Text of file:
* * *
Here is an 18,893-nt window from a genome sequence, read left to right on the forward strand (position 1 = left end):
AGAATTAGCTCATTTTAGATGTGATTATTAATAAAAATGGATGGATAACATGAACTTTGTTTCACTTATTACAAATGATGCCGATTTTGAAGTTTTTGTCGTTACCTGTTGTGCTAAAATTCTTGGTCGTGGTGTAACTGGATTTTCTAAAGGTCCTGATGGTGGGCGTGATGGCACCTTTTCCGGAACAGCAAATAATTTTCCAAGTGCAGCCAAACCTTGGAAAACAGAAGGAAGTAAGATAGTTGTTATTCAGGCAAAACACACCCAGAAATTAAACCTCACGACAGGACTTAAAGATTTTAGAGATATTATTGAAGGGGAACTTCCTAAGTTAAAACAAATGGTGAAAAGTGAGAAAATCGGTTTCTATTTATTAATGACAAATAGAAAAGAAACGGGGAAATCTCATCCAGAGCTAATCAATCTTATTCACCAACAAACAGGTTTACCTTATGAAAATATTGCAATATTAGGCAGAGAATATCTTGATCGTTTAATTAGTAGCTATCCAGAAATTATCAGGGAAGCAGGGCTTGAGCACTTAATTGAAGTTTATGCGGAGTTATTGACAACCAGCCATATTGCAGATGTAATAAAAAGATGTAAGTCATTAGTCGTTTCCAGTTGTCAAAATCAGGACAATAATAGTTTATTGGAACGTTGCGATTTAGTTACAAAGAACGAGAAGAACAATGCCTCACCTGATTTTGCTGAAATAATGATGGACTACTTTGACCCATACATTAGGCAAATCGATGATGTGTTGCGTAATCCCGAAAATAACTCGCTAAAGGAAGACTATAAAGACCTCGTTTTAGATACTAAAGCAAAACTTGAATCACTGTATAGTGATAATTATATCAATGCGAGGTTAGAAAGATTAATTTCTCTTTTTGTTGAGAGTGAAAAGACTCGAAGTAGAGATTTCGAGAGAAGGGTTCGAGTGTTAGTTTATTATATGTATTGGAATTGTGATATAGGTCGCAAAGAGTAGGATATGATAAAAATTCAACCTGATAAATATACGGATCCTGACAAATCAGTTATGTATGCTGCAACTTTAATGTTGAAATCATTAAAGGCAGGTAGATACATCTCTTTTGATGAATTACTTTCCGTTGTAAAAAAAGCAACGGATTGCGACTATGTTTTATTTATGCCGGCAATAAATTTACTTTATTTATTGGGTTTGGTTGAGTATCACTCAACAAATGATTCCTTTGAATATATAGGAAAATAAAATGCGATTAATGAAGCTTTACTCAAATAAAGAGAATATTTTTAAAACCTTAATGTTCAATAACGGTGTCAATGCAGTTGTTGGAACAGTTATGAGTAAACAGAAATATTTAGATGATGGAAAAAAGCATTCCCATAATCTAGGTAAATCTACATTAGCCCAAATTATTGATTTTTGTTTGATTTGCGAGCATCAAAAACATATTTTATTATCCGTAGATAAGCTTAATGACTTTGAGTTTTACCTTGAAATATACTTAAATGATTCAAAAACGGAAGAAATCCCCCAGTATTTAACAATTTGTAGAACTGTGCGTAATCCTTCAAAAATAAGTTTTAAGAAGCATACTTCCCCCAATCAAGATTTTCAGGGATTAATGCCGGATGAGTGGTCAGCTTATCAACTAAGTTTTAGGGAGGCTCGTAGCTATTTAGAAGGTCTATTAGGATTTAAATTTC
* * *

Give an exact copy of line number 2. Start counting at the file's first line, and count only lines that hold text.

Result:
AGAATTAGCTCATTTTAGATGTGATTATTAATAAAAATGGATGGATAACATGAACTTTGTTTCACTTATTACAAATGATGCCGATTTTGAAGTTTTTGTCGTTACCTGTTGTGCTAAAATTCTTGGTCGTGGTGTAACTGGATTTTCTAAAGGTCCTGATGGTGGGCGTGATGGCACCTTTTCCGGAACAGCAAATAATTTTCCAAGTGCAGCCAAACCTTGGAAAACAGAAGGAAGTAAGATAGTTGTTATTCAGGCAAAACACACCCAGAAATTAAACCTCACGACAGGACTTAAAGATTTTAGAGATATTATTGAAGGGGAACTTCCTAAGTTAAAACAAATGGTGAAAAGTGAGAAAATCGGTTTCTATTTATTAATGACAAATAGAAAAGAAACGGGGAAATCTCATCCAGAGCTAATCAATCTTATTCACCAACAAACAGGTTTACCTTATGAAAATATTGCAATATTAGGCAGAGAATATCTTGATCGTTTAATTAGTAGCTATCCAGAAATTATCAGGGAAGCAGGGCTTGAGCACTTAATTGAAGTTTATGCGGAGTTATTGACAACCAGCCATATTGCAGATGTAATAAAAAGATGTAAGTCATTAGTCGTTTCCAGTTGTCAAAATCAGGACAATAATAGTTTATTGGAACGTTGCGATTTAGTTACAAAGAACGAGAAGAACAATGCCTCACCTGATTTTGCTGAAATAATGATGGACTACTTTGACCCATACATTAGGCAAATCGATGATGTGTTGCGTAATCCCGAAAATAACTCGCTAAAGGAAGACTATAAAGACCTCGTTTTAGATACTAAAGCAAAACTTGAATCACTGTATAGTGATAATTATATCAATGCGAGGTTAGAAAGATTAATTTCTCTTTTTGTTGAGAGTGAAAAGACTCGAAGTAGAGATTTCGAGAGAAGGGTTCGAGTGTTAGTTTATTATATGTATTGGAATTGTGATATAGGTCGCAAAGAGTAGGATATGATAAAAATTCAACCTGATAAATATACGGATCCTGACAAATCAGTTATGTATGCTGCAACTTTAATGTTGAAATCATTAAAGGCAGGTAGATACATCTCTTTTGATGAATTACTTTCCGTTGTAAAAAAAGCAACGGATTGCGACTATGTTTTATTTATGCCGGCAATAAATTTACTTTATTTATTGGGTTTGGTTGAGTATCACTCAACAAATGATTCCTTTGAATATATAGGAAAATAAAATGCGATTAATGAAGCTTTACTCAAATAAAGAGAATATTTTTAAAACCTTAATGTTCAATAACGGTGTCAATGCAGTTGTTGGAACAGTTATGAGTAAACAGAAATATTTAGATGATGGAAAAAAGCATTCCCATAATCTAGGTAAATCTACATTAGCCCAAATTATTGATTTTTGTTTGATTTGCGAGCATCAAAAACATATTTTATTATCCGTAGATAAGCTTAATGACTTTGAGTTTTACCTTGAAATATACTTAAATGATTCAAAAACGGAAGAAATCCCCCAGTATTTAACAATTTGTAGAACTGTGCGTAATCCTTCAAAAATAAGTTTTAAGAAGCATACTTCCCCCAATCAAGATTTTCAGGGATTAATGCCGGATGAGTGGTCAGCTTATCAACTAAGTTTTAGGGAGGCTCGTAGCTATTTAGAAGGTCTATTAGGATTTAAATTTC